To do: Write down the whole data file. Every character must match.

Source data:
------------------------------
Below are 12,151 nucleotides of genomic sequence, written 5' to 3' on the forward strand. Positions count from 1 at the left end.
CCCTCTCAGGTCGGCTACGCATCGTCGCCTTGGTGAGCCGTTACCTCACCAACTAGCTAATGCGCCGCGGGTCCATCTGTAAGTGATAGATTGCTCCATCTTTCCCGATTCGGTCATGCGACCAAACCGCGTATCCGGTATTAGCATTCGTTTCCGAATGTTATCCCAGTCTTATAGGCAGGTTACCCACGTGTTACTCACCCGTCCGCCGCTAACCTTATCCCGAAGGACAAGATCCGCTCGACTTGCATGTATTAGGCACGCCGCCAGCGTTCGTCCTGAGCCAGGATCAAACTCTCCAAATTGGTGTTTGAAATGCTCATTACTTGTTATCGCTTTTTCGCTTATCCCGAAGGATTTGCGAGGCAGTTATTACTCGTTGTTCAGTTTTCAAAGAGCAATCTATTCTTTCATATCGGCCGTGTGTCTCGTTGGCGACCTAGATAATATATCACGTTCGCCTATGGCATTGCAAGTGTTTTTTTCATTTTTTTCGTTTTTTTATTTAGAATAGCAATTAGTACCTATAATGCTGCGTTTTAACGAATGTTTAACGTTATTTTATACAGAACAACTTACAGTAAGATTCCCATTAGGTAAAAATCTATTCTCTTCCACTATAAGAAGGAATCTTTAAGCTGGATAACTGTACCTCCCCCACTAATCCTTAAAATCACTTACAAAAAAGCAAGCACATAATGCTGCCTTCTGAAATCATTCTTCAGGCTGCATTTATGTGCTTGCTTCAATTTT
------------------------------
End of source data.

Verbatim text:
Below are 12,151 nucleotides of genomic sequence, written 5' to 3' on the forward strand. Positions count from 1 at the left end.
CCCTCTCAGGTCGGCTACGCATCGTCGCCTTGGTGAGCCGTTACCTCACCAACTAGCTAATGCGCCGCGGGTCCATCTGTAAGTGATAGATTGCTCCATCTTTCCCGATTCGGTCATGCGACCAAACCGCGTATCCGGTATTAGCATTCGTTTCCGAATGTTATCCCAGTCTTATAGGCAGGTTACCCACGTGTTACTCACCCGTCCGCCGCTAACCTTATCCCGAAGGACAAGATCCGCTCGACTTGCATGTATTAGGCACGCCGCCAGCGTTCGTCCTGAGCCAGGATCAAACTCTCCAAATTGGTGTTTGAAATGCTCATTACTTGTTATCGCTTTTTCGCTTATCCCGAAGGATTTGCGAGGCAGTTATTACTCGTTGTTCAGTTTTCAAAGAGCAATCTATTCTTTCATATCGGCCGTGTGTCTCGTTGGCGACCTAGATAATATATCACGTTCGCCTATGGCATTGCAAGTGTTTTTTTCATTTTTTTCGTTTTTTTATTTAGAATAGCAATTAGTACCTATAATGCTGCGTTTTAACGAATGTTTAACGTTATTTTATACAGAACAACTTACAGTAAGATTCCCATTAGGTAAAAATCTATTCTCTTCCACTATAAGAAGGAATCTTTAAGCTGGATAACTGTACCTCCCCCACTAATCCTTAAAATCACTTACAAAAAAGCAAGCACATAATGCTGCCTTCTGAAATCATTCTTCAGGCTGCATTTATGTGCTTGCTTCAATTTT